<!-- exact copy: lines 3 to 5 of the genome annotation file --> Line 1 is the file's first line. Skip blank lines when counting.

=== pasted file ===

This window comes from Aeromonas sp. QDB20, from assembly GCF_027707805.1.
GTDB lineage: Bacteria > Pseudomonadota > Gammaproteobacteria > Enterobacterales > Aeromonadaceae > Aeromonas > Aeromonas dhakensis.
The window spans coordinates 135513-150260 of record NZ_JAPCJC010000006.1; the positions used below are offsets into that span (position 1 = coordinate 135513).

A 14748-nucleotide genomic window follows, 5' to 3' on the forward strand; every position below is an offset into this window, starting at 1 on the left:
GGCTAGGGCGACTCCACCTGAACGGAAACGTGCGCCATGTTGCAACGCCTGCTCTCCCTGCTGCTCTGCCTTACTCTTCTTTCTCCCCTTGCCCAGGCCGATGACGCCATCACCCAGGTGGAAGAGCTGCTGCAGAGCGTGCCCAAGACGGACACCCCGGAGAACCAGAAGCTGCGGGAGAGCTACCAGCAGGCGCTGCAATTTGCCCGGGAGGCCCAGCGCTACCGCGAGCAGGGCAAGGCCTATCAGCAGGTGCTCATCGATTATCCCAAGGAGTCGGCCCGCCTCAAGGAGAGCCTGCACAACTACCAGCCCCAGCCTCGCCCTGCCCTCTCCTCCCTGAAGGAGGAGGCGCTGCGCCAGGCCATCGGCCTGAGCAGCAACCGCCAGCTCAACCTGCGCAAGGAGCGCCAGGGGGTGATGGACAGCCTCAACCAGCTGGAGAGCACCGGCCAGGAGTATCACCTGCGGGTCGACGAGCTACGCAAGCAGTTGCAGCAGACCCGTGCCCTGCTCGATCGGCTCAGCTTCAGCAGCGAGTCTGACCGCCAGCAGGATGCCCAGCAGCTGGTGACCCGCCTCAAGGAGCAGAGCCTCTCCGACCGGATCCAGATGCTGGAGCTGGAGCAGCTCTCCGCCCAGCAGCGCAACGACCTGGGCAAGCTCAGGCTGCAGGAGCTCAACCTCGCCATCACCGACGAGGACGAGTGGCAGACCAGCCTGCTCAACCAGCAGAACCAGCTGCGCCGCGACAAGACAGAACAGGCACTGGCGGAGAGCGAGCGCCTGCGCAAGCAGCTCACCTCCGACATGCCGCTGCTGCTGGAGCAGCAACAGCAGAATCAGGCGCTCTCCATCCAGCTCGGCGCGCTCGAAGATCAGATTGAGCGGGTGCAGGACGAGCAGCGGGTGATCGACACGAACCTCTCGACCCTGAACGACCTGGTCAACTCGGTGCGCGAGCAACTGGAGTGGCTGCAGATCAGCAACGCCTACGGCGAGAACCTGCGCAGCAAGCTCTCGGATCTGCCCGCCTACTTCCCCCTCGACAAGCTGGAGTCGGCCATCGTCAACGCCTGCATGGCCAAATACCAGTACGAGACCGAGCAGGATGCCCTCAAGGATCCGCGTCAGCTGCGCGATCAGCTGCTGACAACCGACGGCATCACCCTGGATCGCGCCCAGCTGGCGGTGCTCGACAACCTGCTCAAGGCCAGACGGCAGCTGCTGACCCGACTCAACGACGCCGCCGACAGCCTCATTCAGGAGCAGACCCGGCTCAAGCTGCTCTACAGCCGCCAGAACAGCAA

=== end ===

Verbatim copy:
The window spans coordinates 135513-150260 of record NZ_JAPCJC010000006.1; the positions used below are offsets into that span (position 1 = coordinate 135513).

A 14748-nucleotide genomic window follows, 5' to 3' on the forward strand; every position below is an offset into this window, starting at 1 on the left:
GGCTAGGGCGACTCCACCTGAACGGAAACGTGCGCCATGTTGCAACGCCTGCTCTCCCTGCTGCTCTGCCTTACTCTTCTTTCTCCCCTTGCCCAGGCCGATGACGCCATCACCCAGGTGGAAGAGCTGCTGCAGAGCGTGCCCAAGACGGACACCCCGGAGAACCAGAAGCTGCGGGAGAGCTACCAGCAGGCGCTGCAATTTGCCCGGGAGGCCCAGCGCTACCGCGAGCAGGGCAAGGCCTATCAGCAGGTGCTCATCGATTATCCCAAGGAGTCGGCCCGCCTCAAGGAGAGCCTGCACAACTACCAGCCCCAGCCTCGCCCTGCCCTCTCCTCCCTGAAGGAGGAGGCGCTGCGCCAGGCCATCGGCCTGAGCAGCAACCGCCAGCTCAACCTGCGCAAGGAGCGCCAGGGGGTGATGGACAGCCTCAACCAGCTGGAGAGCACCGGCCAGGAGTATCACCTGCGGGTCGACGAGCTACGCAAGCAGTTGCAGCAGACCCGTGCCCTGCTCGATCGGCTCAGCTTCAGCAGCGAGTCTGACCGCCAGCAGGATGCCCAGCAGCTGGTGACCCGCCTCAAGGAGCAGAGCCTCTCCGACCGGATCCAGATGCTGGAGCTGGAGCAGCTCTCCGCCCAGCAGCGCAACGACCTGGGCAAGCTCAGGCTGCAGGAGCTCAACCTCGCCATCACCGACGAGGACGAGTGGCAGACCAGCCTGCTCAACCAGCAGAACCAGCTGCGCCGCGACAAGACAGAACAGGCACTGGCGGAGAGCGAGCGCCTGCGCAAGCAGCTCACCTCCGACATGCCGCTGCTGCTGGAGCAGCAACAGCAGAATCAGGCGCTCTCCATCCAGCTCGGCGCGCTCGAAGATCAGATTGAGCGGGTGCAGGACGAGCAGCGGGTGATCGACACGAACCTCTCGACCCTGAACGACCTGGTCAACTCGGTGCGCGAGCAACTGGAGTGGCTGCAGATCAGCAACGCCTACGGCGAGAACCTGCGCAGCAAGCTCTCGGATCTGCCCGCCTACTTCCCCCTCGACAAGCTGGAGTCGGCCATCGTCAACGCCTGCATGGCCAAATACCAGTACGAGACCGAGCAGGATGCCCTCAAGGATCCGCGTCAGCTGCGCGATCAGCTGCTGACAACCGACGGCATCACCCTGGATCGCGCCCAGCTGGCGGTGCTCGACAACCTGCTCAAGGCCAGACGGCAGCTGCTGACCCGACTCAACGACGCCGCCGACAGCCTCATTCAGGAGCAGACCCGGCTCAAGCTGCTCTACAGCCGCCAGAACAGCAA